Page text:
Archaeologists have unearthed the remains of two men — a master and his slave — in the ancient Italian city of Pompeii, apparently fleeing from the eruption of Mount Vesuvius nearly 2,000 years ago.
Parts of the men’s skulls and bones were found next to each other during excavation of a once elegant villa with a panoramic view of the Mediterranean Sea, Italian officials announced Saturday
Scientists believe the pair escaped the initial ashfall and died the next morning, when a second powerful blast buried them in more than 6 feet of ash, the Associated Press reported.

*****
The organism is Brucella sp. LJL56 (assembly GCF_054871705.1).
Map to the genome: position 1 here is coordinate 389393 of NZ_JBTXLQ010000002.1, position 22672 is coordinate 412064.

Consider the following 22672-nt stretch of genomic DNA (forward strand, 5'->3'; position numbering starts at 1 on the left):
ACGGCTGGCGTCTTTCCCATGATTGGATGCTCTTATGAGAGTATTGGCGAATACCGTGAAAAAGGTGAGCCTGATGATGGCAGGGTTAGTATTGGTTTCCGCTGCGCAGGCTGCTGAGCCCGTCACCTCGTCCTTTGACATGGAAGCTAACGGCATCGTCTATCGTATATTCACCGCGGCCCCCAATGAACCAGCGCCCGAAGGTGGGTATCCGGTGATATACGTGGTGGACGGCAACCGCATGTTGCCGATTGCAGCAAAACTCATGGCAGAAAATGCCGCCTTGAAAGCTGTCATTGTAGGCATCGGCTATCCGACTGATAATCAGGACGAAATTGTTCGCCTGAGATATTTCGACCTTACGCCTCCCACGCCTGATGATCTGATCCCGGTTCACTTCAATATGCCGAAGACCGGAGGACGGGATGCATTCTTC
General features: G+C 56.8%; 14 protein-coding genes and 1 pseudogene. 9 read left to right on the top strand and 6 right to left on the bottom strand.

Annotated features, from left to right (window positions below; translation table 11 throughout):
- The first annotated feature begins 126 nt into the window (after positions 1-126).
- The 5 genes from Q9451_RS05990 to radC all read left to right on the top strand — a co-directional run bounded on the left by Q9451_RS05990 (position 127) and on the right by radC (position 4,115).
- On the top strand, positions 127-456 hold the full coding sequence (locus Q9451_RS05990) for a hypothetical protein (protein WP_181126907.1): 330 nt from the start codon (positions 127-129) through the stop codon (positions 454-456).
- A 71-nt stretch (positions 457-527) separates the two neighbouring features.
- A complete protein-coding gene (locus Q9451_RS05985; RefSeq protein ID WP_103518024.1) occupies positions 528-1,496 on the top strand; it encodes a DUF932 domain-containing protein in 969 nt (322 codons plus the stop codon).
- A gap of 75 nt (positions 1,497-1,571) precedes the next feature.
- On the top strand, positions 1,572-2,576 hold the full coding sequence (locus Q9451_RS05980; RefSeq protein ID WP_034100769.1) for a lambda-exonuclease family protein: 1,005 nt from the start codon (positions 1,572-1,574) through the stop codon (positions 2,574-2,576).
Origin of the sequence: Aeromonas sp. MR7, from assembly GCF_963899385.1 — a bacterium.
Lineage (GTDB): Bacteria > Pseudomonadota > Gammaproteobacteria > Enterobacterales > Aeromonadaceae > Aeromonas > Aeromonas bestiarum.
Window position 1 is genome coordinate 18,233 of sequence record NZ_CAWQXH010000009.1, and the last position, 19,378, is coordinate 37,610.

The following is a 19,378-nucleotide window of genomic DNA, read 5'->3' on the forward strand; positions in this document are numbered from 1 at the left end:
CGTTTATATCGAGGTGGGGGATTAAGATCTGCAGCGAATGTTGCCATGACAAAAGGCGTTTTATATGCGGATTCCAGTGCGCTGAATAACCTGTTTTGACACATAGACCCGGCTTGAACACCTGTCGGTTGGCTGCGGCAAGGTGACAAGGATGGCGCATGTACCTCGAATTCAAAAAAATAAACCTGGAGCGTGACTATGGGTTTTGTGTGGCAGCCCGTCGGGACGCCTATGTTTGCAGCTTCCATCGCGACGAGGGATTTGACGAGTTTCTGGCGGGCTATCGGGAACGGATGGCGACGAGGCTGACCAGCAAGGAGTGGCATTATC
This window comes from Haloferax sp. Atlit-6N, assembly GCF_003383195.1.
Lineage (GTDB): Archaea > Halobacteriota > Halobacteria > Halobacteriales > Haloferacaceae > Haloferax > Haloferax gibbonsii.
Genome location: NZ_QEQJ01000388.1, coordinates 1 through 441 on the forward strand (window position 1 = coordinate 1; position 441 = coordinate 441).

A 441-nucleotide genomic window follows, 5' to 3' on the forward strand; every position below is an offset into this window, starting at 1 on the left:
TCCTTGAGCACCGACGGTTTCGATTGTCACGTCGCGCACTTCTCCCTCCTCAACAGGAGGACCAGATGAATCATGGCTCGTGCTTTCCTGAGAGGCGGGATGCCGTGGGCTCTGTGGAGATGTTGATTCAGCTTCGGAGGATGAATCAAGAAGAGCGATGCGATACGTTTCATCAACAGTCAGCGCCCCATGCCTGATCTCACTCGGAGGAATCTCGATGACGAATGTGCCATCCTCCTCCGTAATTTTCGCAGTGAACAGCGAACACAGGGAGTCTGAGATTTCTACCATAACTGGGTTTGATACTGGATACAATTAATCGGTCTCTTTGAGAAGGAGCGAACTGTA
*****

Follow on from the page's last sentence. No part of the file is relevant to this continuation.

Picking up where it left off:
The home was on the outskirts of the ancient Roman city, which was destroyed by the volcano eruption in 79 A.D. Nearby is a stable, where the remains of three harnessed horses were found in 2017.
One man was probably between the ages of 18 and 25, and had compressed spinal discs, which indicate he did manual labor. Impressions of fabric folds in the ash layer suggest he was wearing a short, pleated tunic.
The other man was older, 30 to 40 years old, and had a robust bone structure. He appeared to have a mantle over his left shoulder in addition to a tunic.
Archaeologists poured liquid chalk into the cavities left by the bodies in the ash and pumice that demolished the upper levels of the villa. The technique gives the image of the shape and position of the victims in the throes of death, making the remains seem like statues.